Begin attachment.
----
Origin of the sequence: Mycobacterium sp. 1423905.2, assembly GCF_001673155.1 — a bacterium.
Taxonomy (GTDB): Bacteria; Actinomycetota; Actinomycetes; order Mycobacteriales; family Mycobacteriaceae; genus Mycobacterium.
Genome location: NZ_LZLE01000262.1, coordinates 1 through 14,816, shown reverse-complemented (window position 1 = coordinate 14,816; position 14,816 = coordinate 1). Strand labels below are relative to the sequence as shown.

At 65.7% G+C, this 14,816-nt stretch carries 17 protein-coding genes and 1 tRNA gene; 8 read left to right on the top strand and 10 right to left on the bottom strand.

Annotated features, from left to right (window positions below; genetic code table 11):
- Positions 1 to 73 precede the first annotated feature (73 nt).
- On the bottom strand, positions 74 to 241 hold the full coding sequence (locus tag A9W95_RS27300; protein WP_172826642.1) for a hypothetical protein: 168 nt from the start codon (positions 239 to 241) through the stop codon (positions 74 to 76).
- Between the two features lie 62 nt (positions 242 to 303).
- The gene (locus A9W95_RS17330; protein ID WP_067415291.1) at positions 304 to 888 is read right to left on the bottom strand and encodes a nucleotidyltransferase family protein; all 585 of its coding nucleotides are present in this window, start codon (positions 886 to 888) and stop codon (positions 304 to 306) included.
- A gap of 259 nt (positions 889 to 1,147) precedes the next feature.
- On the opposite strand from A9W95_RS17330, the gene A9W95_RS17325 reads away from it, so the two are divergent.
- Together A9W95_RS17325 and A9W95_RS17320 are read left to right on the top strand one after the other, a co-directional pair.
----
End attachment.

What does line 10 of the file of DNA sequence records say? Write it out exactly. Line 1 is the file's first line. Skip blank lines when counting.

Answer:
- A gap of 259 nt (positions 889 to 1,147) precedes the next feature.